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'Generational': Bloomington streetscape planning ramps up for public reaction, input

Downtown Bloomington
WGLT file photo
A public input and reaction session will be Oct. 11, where city officials said they they plan to share ideas on how to transform downtown Bloomington.

 For more than a year, the city of Bloomington has been looking into a new streetscape plan. It's potentially a $30 million "generational" project that would replace aging under- and above-ground infrastructure. Staff have said the effort is about far more than beautification.

Until now, the project has been mostly quiet. That is changing.

There's a public input and reaction session set for 4-7 p.m. Oct. 11 at the Bloomington Center for the Performing Arts, where city officials said they they plan to share some ideas on how to transform downtown. The city hired a Springfield consulting firm last year to collect data and come up with ways to improve walkability, sidewalks, lighting, and other downtown features.

Deputy City Manager Billy Tyus said until now there have been a lot of background conversations needed before the city could approach the public. Tyus said the city wants public opinion on aesthetic as well as infrastructure issues. The city has even created a web site to facilitate that.

"You can go towards more modern concepts in your design and build. You could go towards more historic designs and builds in the materials you use and the lighting you use and the landscaping you use and the planners you use, those things," Tyus said on WGLT's Sound Ideas.

He said it's even possible there could be a hybrid style, mixing modern and historic. And then there's the always touchy issue of parking.

"Conceptually what do you think public? Perhaps this as a change in how we handle parking versus that as a change, locations for parking and that kind of thing," said Tyus.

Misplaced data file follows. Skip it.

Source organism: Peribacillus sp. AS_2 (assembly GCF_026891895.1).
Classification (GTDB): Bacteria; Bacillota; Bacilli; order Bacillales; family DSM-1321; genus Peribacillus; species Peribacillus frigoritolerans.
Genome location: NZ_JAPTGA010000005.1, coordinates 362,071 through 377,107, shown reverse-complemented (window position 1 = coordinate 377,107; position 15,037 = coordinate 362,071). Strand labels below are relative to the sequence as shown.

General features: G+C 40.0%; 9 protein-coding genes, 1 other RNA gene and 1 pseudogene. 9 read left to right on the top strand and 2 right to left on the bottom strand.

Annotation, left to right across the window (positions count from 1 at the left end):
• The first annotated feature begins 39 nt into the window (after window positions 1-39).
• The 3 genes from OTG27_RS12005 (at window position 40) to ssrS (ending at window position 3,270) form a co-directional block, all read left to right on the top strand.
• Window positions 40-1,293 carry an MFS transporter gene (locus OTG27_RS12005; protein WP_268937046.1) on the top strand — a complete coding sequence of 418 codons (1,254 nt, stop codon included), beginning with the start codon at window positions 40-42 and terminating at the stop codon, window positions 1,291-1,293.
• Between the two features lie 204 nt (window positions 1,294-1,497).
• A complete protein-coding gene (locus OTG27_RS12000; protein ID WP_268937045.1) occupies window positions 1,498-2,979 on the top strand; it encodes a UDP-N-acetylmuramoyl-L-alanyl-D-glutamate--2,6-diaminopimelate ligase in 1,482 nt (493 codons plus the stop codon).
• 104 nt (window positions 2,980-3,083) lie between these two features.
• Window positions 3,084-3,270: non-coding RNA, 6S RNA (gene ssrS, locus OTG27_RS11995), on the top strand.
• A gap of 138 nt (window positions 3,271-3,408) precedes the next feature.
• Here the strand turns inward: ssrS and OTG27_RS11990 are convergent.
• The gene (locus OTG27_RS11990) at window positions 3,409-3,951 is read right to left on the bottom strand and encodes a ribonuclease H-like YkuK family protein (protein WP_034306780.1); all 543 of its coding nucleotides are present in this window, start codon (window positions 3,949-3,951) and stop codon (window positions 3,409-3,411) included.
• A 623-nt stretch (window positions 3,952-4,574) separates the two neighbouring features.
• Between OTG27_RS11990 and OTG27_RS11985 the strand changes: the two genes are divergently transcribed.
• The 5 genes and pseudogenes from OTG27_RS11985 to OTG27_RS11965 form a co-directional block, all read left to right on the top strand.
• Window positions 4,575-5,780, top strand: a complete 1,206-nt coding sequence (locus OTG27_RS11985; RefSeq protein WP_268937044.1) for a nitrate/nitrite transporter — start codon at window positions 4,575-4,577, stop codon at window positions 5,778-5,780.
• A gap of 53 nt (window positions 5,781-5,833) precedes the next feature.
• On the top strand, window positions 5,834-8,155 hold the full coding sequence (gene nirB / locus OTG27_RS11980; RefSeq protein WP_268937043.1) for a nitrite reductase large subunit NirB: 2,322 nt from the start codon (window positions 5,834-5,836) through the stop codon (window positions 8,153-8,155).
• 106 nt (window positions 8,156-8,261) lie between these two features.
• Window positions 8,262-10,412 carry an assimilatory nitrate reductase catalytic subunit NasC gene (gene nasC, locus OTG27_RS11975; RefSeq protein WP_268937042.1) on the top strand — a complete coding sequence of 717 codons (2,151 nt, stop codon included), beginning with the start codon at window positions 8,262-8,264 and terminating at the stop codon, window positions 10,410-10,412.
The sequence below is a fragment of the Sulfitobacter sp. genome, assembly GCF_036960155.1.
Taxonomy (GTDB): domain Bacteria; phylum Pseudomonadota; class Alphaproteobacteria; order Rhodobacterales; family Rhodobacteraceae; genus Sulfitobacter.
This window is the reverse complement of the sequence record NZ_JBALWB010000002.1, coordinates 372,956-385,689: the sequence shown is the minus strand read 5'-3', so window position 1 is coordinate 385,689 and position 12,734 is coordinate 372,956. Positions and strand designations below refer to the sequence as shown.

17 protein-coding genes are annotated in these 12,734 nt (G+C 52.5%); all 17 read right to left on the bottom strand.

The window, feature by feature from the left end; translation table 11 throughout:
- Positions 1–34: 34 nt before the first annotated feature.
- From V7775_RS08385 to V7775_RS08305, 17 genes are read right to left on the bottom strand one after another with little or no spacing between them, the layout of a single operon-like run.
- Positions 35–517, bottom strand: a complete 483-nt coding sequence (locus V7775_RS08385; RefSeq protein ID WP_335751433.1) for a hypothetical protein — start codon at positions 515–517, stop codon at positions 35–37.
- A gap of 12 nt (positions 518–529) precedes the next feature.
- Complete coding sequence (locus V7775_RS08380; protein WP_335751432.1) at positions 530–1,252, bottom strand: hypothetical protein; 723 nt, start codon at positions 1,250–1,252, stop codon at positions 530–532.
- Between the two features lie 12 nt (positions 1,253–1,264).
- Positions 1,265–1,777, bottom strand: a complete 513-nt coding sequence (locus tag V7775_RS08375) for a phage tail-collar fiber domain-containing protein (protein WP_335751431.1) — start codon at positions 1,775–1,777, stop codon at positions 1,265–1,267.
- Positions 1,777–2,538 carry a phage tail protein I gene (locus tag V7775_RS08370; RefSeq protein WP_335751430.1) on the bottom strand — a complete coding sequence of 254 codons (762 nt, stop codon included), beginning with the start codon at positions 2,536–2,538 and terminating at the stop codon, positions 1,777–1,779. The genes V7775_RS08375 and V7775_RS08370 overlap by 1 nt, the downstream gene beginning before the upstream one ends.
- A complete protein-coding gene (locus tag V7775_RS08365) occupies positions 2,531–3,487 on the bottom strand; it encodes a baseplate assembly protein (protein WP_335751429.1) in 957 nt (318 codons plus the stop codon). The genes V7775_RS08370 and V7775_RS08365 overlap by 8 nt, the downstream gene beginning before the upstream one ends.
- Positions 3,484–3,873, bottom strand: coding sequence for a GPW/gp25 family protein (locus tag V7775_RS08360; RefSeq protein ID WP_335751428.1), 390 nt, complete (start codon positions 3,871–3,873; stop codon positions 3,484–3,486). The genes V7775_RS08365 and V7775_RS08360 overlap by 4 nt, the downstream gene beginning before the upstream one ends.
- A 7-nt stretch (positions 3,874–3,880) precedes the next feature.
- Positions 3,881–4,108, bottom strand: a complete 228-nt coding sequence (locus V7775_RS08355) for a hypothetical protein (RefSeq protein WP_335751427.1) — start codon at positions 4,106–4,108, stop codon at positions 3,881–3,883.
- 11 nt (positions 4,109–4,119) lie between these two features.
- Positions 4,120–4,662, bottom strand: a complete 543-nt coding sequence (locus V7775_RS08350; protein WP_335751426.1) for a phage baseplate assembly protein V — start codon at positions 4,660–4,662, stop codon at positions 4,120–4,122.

There have been many false-starts on downtown revival over several decades; unfunded plans, partially funded initiatives, plans detailed by recessions and city council cold feet. But Tyus said this time is — city council willing — different.

"Those plans were not done in vain. Our designers and our plan team utilized those plans as part of the work they are doing now to get us to this point," said Tyus.

 Billy Tyus
Billy Tyus is a deputy city manager for Bloomington.

It's possible to have specs and bids out for a new streetscape by the middle of next year, said Tyus, who thinks this plan already has advanced further than all the other revitalization efforts.

The city also has started a website for the public to get an idea of plans as they firm up and a place to have input.

 Tyus also said the work over the coming months will narrow the cost estimates of the potential $30 million effort.

“It's something you don't have to bite off all at once," he said. "This is something that could be broken up into different projects and in different phases.” .

 The city also is hopeful the project could attract grant money to defray the admittedly large sticker price.

“There are tools, like TIF districts and business districts. There is federal funding out there to help fund shovel-ready projects. That's why this design work is so important,” said Tyus.

Public Art Commission

In October of 2020, the city council passed a resolution to create a Public Art Commission, after initial questions about who would select the art and pay for it and who would serve on the commission.

Tyus acknowledged the commission still has not been established.

“It is something that we're talking about how to best move forward. Public art is also part of the streetscape project. One of the things that has happened is there is there has been a review of whether the commission as it was established, is the best way to pursue public art. And so we I don't have an answer to that as of yet,” he said.

It’s unclear what needs to be reconsidered after the council expressed direction. The ordinance called for the mayor to appoint three members to the commission, and for some members of the existing Cultural Commission to serve on the art panel as well.

“It hasn't been a situation where staff said, wait a minute, we're not going to do this," said Tyus. "What I am saying is that after that occurred, for various reasons, the commission did not get established. It's not something that we've done, as of yet. It may very well be that is what happens. But in the midst of all of this, other questions arose as to whether there were other considerations as to how to handle public art. And so it just hasn't happened as of yet. I know, it's been a very, very long time. But it just hasn't happened as of yet.”

He said the commission remains an important body.